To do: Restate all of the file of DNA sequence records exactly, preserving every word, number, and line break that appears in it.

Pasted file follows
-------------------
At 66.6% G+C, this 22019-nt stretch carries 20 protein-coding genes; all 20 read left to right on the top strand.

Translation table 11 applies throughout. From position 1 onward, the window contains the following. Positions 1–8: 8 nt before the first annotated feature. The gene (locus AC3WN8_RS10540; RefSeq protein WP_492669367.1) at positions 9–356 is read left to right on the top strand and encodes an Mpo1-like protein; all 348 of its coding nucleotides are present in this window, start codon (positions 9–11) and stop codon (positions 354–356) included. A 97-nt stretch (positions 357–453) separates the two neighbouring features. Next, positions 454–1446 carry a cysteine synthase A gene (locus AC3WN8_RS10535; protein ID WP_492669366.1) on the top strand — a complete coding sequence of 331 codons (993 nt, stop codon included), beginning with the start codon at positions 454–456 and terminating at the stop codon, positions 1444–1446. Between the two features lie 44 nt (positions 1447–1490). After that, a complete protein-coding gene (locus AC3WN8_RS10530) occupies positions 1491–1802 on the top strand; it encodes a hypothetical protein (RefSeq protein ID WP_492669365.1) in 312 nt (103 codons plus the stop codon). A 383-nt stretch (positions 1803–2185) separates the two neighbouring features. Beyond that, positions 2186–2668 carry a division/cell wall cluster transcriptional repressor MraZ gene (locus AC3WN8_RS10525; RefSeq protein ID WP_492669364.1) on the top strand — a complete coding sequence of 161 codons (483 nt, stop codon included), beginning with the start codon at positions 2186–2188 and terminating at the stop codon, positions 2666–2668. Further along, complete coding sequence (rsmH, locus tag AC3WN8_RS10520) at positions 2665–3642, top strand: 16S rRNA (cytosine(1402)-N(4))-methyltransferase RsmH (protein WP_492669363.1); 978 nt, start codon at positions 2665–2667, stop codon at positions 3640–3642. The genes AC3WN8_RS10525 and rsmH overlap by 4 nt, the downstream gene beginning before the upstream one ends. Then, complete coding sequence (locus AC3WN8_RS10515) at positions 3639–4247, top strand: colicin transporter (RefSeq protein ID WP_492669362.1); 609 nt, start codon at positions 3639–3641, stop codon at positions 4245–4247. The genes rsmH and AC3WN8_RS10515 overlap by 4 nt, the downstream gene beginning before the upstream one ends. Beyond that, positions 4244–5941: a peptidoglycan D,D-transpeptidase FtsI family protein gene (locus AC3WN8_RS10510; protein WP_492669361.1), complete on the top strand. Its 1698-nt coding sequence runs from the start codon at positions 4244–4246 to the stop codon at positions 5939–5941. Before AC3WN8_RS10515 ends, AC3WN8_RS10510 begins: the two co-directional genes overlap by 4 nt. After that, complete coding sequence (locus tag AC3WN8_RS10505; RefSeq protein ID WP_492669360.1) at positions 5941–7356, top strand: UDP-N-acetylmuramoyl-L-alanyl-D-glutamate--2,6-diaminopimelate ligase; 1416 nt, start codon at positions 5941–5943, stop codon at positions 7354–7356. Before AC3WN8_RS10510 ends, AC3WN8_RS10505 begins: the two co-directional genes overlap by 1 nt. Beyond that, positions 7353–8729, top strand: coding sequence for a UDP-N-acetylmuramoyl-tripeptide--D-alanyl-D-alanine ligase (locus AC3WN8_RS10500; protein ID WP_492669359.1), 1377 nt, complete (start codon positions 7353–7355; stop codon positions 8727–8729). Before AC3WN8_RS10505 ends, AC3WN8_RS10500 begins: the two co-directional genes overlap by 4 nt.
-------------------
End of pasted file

At 66.6% G+C, this 22019-nt stretch carries 20 protein-coding genes; all 20 read left to right on the top strand.

Translation table 11 applies throughout. From position 1 onward, the window contains the following. Positions 1–8: 8 nt before the first annotated feature. The gene (locus AC3WN8_RS10540; RefSeq protein WP_492669367.1) at positions 9–356 is read left to right on the top strand and encodes an Mpo1-like protein; all 348 of its coding nucleotides are present in this window, start codon (positions 9–11) and stop codon (positions 354–356) included. A 97-nt stretch (positions 357–453) separates the two neighbouring features. Next, positions 454–1446 carry a cysteine synthase A gene (locus AC3WN8_RS10535; protein ID WP_492669366.1) on the top strand — a complete coding sequence of 331 codons (993 nt, stop codon included), beginning with the start codon at positions 454–456 and terminating at the stop codon, positions 1444–1446. Between the two features lie 44 nt (positions 1447–1490). After that, a complete protein-coding gene (locus AC3WN8_RS10530) occupies positions 1491–1802 on the top strand; it encodes a hypothetical protein (RefSeq protein ID WP_492669365.1) in 312 nt (103 codons plus the stop codon). A 383-nt stretch (positions 1803–2185) separates the two neighbouring features. Beyond that, positions 2186–2668 carry a division/cell wall cluster transcriptional repressor MraZ gene (locus AC3WN8_RS10525; RefSeq protein ID WP_492669364.1) on the top strand — a complete coding sequence of 161 codons (483 nt, stop codon included), beginning with the start codon at positions 2186–2188 and terminating at the stop codon, positions 2666–2668. Further along, complete coding sequence (rsmH, locus tag AC3WN8_RS10520) at positions 2665–3642, top strand: 16S rRNA (cytosine(1402)-N(4))-methyltransferase RsmH (protein WP_492669363.1); 978 nt, start codon at positions 2665–2667, stop codon at positions 3640–3642. The genes AC3WN8_RS10525 and rsmH overlap by 4 nt, the downstream gene beginning before the upstream one ends. Then, complete coding sequence (locus AC3WN8_RS10515) at positions 3639–4247, top strand: colicin transporter (RefSeq protein ID WP_492669362.1); 609 nt, start codon at positions 3639–3641, stop codon at positions 4245–4247. The genes rsmH and AC3WN8_RS10515 overlap by 4 nt, the downstream gene beginning before the upstream one ends. Beyond that, positions 4244–5941: a peptidoglycan D,D-transpeptidase FtsI family protein gene (locus AC3WN8_RS10510; protein WP_492669361.1), complete on the top strand. Its 1698-nt coding sequence runs from the start codon at positions 4244–4246 to the stop codon at positions 5939–5941. Before AC3WN8_RS10515 ends, AC3WN8_RS10510 begins: the two co-directional genes overlap by 4 nt. After that, complete coding sequence (locus tag AC3WN8_RS10505; RefSeq protein ID WP_492669360.1) at positions 5941–7356, top strand: UDP-N-acetylmuramoyl-L-alanyl-D-glutamate--2,6-diaminopimelate ligase; 1416 nt, start codon at positions 5941–5943, stop codon at positions 7354–7356. Before AC3WN8_RS10510 ends, AC3WN8_RS10505 begins: the two co-directional genes overlap by 1 nt. Beyond that, positions 7353–8729, top strand: coding sequence for a UDP-N-acetylmuramoyl-tripeptide--D-alanyl-D-alanine ligase (locus AC3WN8_RS10500; protein ID WP_492669359.1), 1377 nt, complete (start codon positions 7353–7355; stop codon positions 8727–8729). Before AC3WN8_RS10505 ends, AC3WN8_RS10500 begins: the two co-directional genes overlap by 4 nt.